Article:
Louisiana Legislature

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Rep. Phillip DeVillier, R-Eunice

Gleason license plate OK’d, DeVillier golf cart bill rejected

While a proposed hike in the state’s gasoline tax has been hogging the limelight in terms of transportation chatter at the Capitol, members of the House panel that has oversight of the broader policy issue spent part of this past Monday wading through less controversial bills.
That action included votes to create a new specialty license plate to benefit the ALS work of former New Orleans Saint Steve Gleason and to reject a limited proposal that would have allowed a small community to use golf carts on streets.

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Rep. Alan Seabaugh, R-Shreveport, held onto the House microphone late Monday night to block a final vote on a bill to extend a half-a-cent of sales tax rather than a third. (Photo by Sarah Gamard/LSU Manship School News Service)

Legislators lose cent at end of session

It was only one sixth of a penny.
Heading into the final night of the special session Monday, that’s all that divided the House and the Senate over how much of an expiring sales tax to extend.
That extra sixth of a penny would have cost Louisiana residents 17 cents on a $100 purchase. If you shopped for supplies for a high school student, it would have added 67 cents to the average $392 school-year bill and boosted the cost of a $1,299 MacBook Pro by $2.21. For well-off residents, it would have added $69.70 to the $41,000 sticker price of a well-equipped Lexus ES sedan.

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Limited constitutional convention advances

The House Appropriations Committee on Monday approved a bill that would call a limited constitutional convention in 2020.
The proposal, which was sent without objection to the House floor, would limit the convention call to local government, financing and education matters.
Rep. Franklin Foil, R-Baton Rouge, who presented the bill, said the goal was to to change the financial and tax laws to give more flexibility to the Legislature and local governments on revenue issues.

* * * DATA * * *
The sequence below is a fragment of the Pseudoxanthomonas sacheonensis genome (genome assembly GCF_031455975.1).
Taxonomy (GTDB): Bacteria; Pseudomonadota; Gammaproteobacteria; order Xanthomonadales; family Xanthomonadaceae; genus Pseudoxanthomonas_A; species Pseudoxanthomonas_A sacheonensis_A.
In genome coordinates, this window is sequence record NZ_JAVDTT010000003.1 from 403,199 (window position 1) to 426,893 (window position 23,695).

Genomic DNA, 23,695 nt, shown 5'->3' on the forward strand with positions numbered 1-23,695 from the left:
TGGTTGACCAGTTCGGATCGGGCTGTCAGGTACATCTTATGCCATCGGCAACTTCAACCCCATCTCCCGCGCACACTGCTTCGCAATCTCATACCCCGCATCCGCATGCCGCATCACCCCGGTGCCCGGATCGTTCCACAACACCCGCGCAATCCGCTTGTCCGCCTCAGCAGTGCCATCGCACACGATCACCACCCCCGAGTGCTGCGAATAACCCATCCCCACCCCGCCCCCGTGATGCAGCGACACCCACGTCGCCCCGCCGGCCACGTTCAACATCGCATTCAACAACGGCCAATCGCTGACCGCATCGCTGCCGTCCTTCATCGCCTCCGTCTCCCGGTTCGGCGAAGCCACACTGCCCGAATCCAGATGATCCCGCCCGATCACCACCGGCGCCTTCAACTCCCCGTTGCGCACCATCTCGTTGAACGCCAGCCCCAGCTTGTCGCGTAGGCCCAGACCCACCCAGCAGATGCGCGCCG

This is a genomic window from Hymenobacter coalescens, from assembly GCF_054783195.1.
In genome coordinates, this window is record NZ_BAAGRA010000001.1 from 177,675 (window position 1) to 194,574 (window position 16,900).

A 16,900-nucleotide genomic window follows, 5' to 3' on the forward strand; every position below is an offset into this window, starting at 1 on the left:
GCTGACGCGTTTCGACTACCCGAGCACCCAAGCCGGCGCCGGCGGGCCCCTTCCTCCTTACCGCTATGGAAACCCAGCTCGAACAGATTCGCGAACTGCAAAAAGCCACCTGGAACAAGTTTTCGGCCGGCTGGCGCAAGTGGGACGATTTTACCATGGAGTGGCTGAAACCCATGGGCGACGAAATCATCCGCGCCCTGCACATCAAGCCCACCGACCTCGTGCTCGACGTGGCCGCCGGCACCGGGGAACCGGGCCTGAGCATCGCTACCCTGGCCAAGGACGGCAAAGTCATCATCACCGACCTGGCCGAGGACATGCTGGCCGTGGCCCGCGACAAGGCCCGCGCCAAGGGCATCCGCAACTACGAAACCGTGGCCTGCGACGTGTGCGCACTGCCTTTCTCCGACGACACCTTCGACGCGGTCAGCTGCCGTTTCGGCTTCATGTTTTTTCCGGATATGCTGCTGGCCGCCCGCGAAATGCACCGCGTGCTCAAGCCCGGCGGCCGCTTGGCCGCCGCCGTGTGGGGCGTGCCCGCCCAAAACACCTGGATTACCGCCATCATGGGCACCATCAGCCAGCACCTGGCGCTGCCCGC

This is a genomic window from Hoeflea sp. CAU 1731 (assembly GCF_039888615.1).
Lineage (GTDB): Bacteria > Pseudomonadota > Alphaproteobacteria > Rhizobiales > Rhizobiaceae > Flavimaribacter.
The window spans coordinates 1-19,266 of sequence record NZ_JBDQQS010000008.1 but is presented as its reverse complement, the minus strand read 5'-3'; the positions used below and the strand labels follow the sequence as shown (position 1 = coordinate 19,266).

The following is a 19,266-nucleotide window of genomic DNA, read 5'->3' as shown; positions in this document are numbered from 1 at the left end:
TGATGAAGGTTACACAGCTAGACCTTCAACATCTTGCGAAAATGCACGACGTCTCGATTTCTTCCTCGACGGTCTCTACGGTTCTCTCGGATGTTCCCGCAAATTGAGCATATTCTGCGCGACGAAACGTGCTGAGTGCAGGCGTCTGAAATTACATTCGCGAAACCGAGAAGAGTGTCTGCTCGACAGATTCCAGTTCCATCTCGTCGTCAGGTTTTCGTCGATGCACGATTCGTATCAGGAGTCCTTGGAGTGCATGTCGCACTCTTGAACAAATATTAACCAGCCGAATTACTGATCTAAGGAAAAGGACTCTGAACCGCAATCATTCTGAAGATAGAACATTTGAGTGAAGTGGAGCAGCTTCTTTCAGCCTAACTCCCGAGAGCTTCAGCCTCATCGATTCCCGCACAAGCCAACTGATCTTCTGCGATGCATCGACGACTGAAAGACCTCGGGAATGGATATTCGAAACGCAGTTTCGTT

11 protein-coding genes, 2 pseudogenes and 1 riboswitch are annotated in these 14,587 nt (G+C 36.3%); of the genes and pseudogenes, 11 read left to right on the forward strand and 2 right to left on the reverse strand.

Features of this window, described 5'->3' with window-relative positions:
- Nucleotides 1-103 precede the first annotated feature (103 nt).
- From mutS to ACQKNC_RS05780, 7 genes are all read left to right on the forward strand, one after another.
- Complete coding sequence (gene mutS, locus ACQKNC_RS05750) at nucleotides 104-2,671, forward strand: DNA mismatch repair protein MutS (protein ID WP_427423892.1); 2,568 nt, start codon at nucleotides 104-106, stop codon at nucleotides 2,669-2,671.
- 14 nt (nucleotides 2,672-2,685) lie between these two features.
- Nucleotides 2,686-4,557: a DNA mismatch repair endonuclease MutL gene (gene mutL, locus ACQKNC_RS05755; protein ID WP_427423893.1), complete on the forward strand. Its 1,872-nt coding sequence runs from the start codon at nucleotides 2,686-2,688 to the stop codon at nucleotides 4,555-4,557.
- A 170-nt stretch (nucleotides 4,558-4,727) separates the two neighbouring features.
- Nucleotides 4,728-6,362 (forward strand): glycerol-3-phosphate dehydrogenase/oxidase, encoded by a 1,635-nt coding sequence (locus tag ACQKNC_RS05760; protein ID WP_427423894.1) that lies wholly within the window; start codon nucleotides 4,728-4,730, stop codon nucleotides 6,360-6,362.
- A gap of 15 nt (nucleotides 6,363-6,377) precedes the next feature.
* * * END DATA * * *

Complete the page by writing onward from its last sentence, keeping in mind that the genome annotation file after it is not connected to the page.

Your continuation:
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House Appropriations Chairman Cameron Henry, R-Metairie, presided over a largely party line vote Monday to restore TOPS funding while leaving most of the proposed cuts intact for state health services. (Photo by Tryfon Boukouvidis/LSU Manship School News Service)

House panel OKs state budget that funds TOPS, slashes health care

After a contentious debate, the House Appropriations Committee voted Monday almost along party lines to approve a state budget that would fully fund TOPS while slashing health services for the state’s most vulnerable citizens.
A set of amendments sponsored by the committee’s vice chairman, Franklin Foil, R-Baton Rouge, would allocate $233 million to fund the popular TOPS scholarships and $13 million to fund Go Grant, a program that provides need-based financial aid.

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Gov. John Bel Edwards

As time escapes from session, outside politics creep in

Time has officially become a factor for the Louisiana Legislature, especially as lawmakers proceed with four weeks of regular session work under their belts and another eight weeks to go.
The pressure ratchets up further when you consider Gov. John Bel Edwards and Senate President John Alario, R-Westwego, have agreed to end the regular session prematurely, possibly in early to mid-May, to make room for the year’s second special session.


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